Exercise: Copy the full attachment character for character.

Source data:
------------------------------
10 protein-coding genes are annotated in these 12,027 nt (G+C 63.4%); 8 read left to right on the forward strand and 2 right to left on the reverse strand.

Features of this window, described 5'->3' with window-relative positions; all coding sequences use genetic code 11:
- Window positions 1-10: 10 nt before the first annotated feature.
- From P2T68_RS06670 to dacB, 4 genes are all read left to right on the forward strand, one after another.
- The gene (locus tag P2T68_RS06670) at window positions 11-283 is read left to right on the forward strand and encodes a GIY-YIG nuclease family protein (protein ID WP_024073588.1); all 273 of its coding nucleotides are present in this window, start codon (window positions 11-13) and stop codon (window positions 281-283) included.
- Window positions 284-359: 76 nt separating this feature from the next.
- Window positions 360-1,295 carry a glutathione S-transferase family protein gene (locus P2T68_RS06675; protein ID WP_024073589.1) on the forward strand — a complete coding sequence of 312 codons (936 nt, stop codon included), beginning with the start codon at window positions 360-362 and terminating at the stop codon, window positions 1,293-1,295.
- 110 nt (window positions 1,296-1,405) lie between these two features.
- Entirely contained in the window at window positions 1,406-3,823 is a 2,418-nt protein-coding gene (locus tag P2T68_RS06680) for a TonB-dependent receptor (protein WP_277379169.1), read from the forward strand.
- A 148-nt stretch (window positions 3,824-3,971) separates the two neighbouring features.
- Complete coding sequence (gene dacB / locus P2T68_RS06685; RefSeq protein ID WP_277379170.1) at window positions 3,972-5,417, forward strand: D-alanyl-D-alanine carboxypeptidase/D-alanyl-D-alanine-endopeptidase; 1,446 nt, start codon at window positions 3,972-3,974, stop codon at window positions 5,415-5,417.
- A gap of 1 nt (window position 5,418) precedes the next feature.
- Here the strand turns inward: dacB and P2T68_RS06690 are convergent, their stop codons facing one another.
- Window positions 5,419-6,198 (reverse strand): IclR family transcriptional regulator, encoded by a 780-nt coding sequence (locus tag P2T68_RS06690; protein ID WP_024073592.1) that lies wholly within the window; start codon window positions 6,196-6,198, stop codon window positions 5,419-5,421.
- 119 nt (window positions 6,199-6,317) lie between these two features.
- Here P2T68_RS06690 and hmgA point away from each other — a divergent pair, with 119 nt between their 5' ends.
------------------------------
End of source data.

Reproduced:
10 protein-coding genes are annotated in these 12,027 nt (G+C 63.4%); 8 read left to right on the forward strand and 2 right to left on the reverse strand.

Features of this window, described 5'->3' with window-relative positions; all coding sequences use genetic code 11:
- Window positions 1-10: 10 nt before the first annotated feature.
- From P2T68_RS06670 to dacB, 4 genes are all read left to right on the forward strand, one after another.
- The gene (locus tag P2T68_RS06670) at window positions 11-283 is read left to right on the forward strand and encodes a GIY-YIG nuclease family protein (protein ID WP_024073588.1); all 273 of its coding nucleotides are present in this window, start codon (window positions 11-13) and stop codon (window positions 281-283) included.
- Window positions 284-359: 76 nt separating this feature from the next.
- Window positions 360-1,295 carry a glutathione S-transferase family protein gene (locus P2T68_RS06675; protein ID WP_024073589.1) on the forward strand — a complete coding sequence of 312 codons (936 nt, stop codon included), beginning with the start codon at window positions 360-362 and terminating at the stop codon, window positions 1,293-1,295.
- 110 nt (window positions 1,296-1,405) lie between these two features.
- Entirely contained in the window at window positions 1,406-3,823 is a 2,418-nt protein-coding gene (locus tag P2T68_RS06680) for a TonB-dependent receptor (protein WP_277379169.1), read from the forward strand.
- A 148-nt stretch (window positions 3,824-3,971) separates the two neighbouring features.
- Complete coding sequence (gene dacB / locus P2T68_RS06685; RefSeq protein ID WP_277379170.1) at window positions 3,972-5,417, forward strand: D-alanyl-D-alanine carboxypeptidase/D-alanyl-D-alanine-endopeptidase; 1,446 nt, start codon at window positions 3,972-3,974, stop codon at window positions 5,415-5,417.
- A gap of 1 nt (window position 5,418) precedes the next feature.
- Here the strand turns inward: dacB and P2T68_RS06690 are convergent, their stop codons facing one another.
- Window positions 5,419-6,198 (reverse strand): IclR family transcriptional regulator, encoded by a 780-nt coding sequence (locus tag P2T68_RS06690; protein ID WP_024073592.1) that lies wholly within the window; start codon window positions 6,196-6,198, stop codon window positions 5,419-5,421.
- 119 nt (window positions 6,199-6,317) lie between these two features.
- Here P2T68_RS06690 and hmgA point away from each other — a divergent pair, with 119 nt between their 5' ends.